News Roundup Wednesday 22nd August 2018
News Roundup Wednesday 22nd August 2018
IHT-free Care Isa could help solve care crisis
The Government is considering launching a “Care Isa” that would be exempt from IHT in an attempt to solve the social care crisis. Treasury proposals could see the Care Isa plan included in the Government’s upcoming social care Green Paper. Another proposal is to allow people to take money out of their pension fund tax-free, if it is used for care.
Wollaston argues Care Isa would only benefit wealthy
Tory MP Sarah Wollaston, the chair of Commons Health and Social Care Committee, has warned that the proposed Care Isa, designed to help fund social care for the elderly, would only work for a “small minority of wealthy people” who can afford to invest. The Care Isa would be exempt from IHT, meaning any unspent money after care was paid for would be passed on to the holder’s family when they die without being taxed. Dr Wollaston said the move wouldn’t solve the care crisis as there was no pooling of risk. But former pensions minister Baroness Altmann said current tax rules meant there was a “perverse incentive” to spend cash in Isas before people die when it could be put towards their care instead. Meanwhile, research published by consumer group Which? shows only one in 10 over the age of 55 have put aside money to pay for care in old age.
Treasury losing £3.8bn a year to fake goods
Cuts to Border Force staff have led to a 55% fall in the volume of counterfeit items seized at UK ports and airports, a campaign group warns. The Anti-Counterfeiting Group says fake goods sold through online marketplaces and on the high street are costing the exchequer an estimated £3.8bn a year in unpaid tax. The Home Office said: “Security at the border cannot be measured by the number of staff. Border Force uses a sophisticated combination of experienced officers, intelligence, technology and partnership working to keep our borders secure.”
Daily Mail, Page: 27
Amazon Tax will only lead to higher prices
Morgan Schondelmeier says in City AM that an “Amazon Tax” will not save the high street and will likely lead to higher prices for consumers online. High street brands need to adapt to the new retail landscape instead, he says. If the Government must intervene, it should lower the tax burden on high street stores. Tax rises will just make the “wide world of shopping much worse off”.
City AM, Page: 15
Mayoral candidate wants tax powers devolved
Tory London mayoral candidate Joy Morrissey wants City Hall to be allowed to set its own income tax rates. Ms Morrissey said the tax-raising powers would help to ensure the capital was “unshackled from the constraints of central government and allowed to realise its potential as one of the greatest cities on the planet”. She continued: “The full suite of property taxes should be devolved, including council tax, business rates, and stamp duty.”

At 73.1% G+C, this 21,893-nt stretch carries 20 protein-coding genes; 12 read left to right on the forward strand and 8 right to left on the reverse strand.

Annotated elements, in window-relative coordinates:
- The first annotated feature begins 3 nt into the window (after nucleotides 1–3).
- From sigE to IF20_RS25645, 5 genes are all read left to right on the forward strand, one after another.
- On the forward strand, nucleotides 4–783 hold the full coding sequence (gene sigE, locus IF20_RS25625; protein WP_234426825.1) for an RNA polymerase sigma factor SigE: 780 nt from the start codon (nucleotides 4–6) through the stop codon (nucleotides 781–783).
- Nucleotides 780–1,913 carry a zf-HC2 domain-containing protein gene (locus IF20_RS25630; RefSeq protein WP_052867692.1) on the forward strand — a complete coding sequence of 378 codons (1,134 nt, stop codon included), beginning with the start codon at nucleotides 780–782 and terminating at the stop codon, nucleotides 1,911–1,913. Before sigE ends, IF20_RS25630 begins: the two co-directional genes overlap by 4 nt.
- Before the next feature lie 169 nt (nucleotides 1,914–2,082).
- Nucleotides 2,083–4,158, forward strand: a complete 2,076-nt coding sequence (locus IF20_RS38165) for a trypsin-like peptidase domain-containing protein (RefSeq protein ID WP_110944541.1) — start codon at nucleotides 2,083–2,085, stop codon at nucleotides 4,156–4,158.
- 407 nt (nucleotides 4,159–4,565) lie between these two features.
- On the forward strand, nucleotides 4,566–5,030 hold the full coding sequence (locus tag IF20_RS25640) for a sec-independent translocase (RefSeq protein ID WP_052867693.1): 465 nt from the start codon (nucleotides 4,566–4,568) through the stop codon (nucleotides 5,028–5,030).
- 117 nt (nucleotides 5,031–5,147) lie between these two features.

The Sunday Telegraph, Page: 4
More people take cash for informing on neighbours
Figures obtained from HMRC show the number of people seeking a financial reward from HMRC for informing on suspected tax evaders has risen to 40,695 in 2017-18 from 20,200 the previous year. Last year, the taxman paid out £343,500 in financial rewards for reporting suspicious activity. Fiona Fernie, a dispute specialist at Blick Rothenberg, said: “There will be a huge mixture of things. You will get the people reporting VAT fraud on art, that can be multi-million pounds, the local builder who is getting paid cash in hand, the structures offshore where people are hiding their money. Then there will probably be vindictive people who just think their next-door neighbour has a bit too much money.”
Plastic tax to cut waste
Philip Hammond will announce new taxes in the autumn budget designed to encourage manufacturers to use more recycled and recyclable plastic in their products after the public overwhelmingly supported moves to combat plastic pollution.
The Times, Page: 7 The Guardian, Page: 7 Daily Mirror, Page: 2 Daily Mail, Page: 1, 2 The Daily Telegraph, Page: 1, 4
Peoples’ anger should be redirected towards tax dodgers
Caitlin Moran lashes out in the Times at multinationals that use complex company structures to avoid paying tax. She suggests the general population is too caught up with fear about “Muslims, Momentum and refugees” to recognise the gravity of corporate tax dodging. She states that “when capitalism doesn’t play by the rules, it feels as if you’re being taken advantage of.”
IHT needs to be made simpler and fairer
Annabelle Williams explores in the Times why more families are being sucked into paying IHT. She talks to Rachael Griffin of Old Mutual Wealth about the proposals the company has put to the Government to simplify the system whilst not diminishing the tax take.
Unexplained wealth orders used only three times
The Times reports that unexplained wealth orders have been used against suspected crime lords and corrupt oligarchs just three times in the six months since they were introduced. The National Crime Agency implemented all three orders. HMRC, the Serious Fraud Office, the Financial Conduct Authority and the Crown Prosecution Service have so far not deployed the seizure powers. Rachel Davies Teka, of Transparency International, said: “Asset recovery rates have been woefully low compared with the scale of the problem … While we understand the need to test the new power, there is no shortage of cases and the government should ensure a notable increase in the use of UWOs. Failure to do so would damage the credibility of the UK’s rhetoric on providing a hostile environment to dirty money.”